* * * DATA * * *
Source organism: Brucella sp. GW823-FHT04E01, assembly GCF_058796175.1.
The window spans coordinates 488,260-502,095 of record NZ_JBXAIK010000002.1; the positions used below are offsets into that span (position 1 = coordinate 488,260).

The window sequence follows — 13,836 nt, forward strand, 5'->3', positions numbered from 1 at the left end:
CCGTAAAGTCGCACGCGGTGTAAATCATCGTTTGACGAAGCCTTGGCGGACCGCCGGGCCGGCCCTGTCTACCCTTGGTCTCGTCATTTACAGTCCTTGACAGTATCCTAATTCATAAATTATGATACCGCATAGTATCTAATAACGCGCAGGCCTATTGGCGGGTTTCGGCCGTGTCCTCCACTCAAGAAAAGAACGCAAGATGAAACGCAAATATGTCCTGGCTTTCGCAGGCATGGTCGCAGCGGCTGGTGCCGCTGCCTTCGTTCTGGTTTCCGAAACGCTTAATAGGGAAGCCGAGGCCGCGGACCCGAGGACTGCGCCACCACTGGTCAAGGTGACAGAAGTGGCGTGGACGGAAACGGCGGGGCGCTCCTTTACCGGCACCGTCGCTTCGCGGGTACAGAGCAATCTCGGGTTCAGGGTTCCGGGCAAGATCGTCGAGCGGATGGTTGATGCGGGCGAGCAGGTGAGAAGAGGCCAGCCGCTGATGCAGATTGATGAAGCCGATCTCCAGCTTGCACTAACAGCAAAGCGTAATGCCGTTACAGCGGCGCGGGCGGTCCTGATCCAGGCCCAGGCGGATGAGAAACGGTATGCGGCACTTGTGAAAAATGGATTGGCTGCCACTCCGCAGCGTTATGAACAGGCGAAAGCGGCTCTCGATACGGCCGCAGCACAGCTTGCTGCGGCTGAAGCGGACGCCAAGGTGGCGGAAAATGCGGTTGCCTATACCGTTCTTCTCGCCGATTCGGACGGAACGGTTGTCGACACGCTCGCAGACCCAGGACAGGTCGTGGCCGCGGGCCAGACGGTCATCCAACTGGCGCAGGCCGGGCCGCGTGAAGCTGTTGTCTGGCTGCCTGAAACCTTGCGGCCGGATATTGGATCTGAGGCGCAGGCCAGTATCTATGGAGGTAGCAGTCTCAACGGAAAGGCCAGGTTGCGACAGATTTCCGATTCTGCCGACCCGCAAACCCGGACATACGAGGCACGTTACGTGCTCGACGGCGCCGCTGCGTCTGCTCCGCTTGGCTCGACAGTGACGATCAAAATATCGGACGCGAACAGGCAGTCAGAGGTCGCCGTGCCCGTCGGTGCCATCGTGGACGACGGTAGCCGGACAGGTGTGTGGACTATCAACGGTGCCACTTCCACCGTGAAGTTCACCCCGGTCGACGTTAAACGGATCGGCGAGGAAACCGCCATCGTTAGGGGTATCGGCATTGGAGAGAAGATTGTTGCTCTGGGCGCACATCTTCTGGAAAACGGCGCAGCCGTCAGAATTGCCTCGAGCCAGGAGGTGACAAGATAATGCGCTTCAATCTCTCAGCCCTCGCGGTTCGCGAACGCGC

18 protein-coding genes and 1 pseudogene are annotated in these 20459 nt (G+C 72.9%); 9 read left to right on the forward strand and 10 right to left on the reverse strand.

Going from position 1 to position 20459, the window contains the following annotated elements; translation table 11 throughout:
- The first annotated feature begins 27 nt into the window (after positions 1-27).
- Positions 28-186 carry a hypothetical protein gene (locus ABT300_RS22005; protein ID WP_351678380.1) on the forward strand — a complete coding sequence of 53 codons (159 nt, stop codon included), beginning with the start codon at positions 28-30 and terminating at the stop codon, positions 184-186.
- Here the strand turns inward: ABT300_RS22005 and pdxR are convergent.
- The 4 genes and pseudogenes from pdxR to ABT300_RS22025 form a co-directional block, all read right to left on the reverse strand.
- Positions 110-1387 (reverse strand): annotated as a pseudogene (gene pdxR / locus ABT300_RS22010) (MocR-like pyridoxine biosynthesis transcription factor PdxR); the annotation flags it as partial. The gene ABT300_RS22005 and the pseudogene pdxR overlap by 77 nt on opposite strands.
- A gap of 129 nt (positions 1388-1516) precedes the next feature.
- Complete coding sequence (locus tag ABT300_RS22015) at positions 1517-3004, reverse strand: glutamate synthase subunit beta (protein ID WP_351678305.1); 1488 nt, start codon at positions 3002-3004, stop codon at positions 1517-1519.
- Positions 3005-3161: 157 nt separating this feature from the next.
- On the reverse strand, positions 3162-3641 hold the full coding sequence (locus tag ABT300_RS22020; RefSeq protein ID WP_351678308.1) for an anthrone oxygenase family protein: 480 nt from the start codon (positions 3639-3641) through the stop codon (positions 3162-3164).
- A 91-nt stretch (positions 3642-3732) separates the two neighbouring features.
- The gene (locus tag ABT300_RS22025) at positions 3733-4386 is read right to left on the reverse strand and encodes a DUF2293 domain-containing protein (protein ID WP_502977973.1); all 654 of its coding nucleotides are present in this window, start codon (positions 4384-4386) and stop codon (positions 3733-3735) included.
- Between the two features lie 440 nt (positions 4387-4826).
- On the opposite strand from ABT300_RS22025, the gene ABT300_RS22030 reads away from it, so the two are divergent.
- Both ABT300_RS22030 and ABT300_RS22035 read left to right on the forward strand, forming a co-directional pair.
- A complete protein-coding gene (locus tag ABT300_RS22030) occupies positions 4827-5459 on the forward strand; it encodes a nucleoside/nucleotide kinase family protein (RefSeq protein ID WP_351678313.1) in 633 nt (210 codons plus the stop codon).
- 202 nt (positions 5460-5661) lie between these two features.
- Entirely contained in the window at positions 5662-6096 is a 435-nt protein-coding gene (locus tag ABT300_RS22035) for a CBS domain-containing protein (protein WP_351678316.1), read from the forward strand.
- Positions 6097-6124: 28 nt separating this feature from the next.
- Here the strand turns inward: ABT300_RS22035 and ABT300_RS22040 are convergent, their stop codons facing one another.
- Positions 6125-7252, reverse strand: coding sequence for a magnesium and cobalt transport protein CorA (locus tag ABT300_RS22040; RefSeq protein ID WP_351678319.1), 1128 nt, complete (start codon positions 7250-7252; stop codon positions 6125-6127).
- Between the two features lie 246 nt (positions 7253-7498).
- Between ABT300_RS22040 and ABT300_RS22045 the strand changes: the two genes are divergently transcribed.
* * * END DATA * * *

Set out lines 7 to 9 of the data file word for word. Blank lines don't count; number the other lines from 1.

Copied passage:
- The first annotated feature begins 27 nt into the window (after positions 1-27).
- Positions 28-186 carry a hypothetical protein gene (locus ABT300_RS22005; protein ID WP_351678380.1) on the forward strand — a complete coding sequence of 53 codons (159 nt, stop codon included), beginning with the start codon at positions 28-30 and terminating at the stop codon, positions 184-186.
- Here the strand turns inward: ABT300_RS22005 and pdxR are convergent.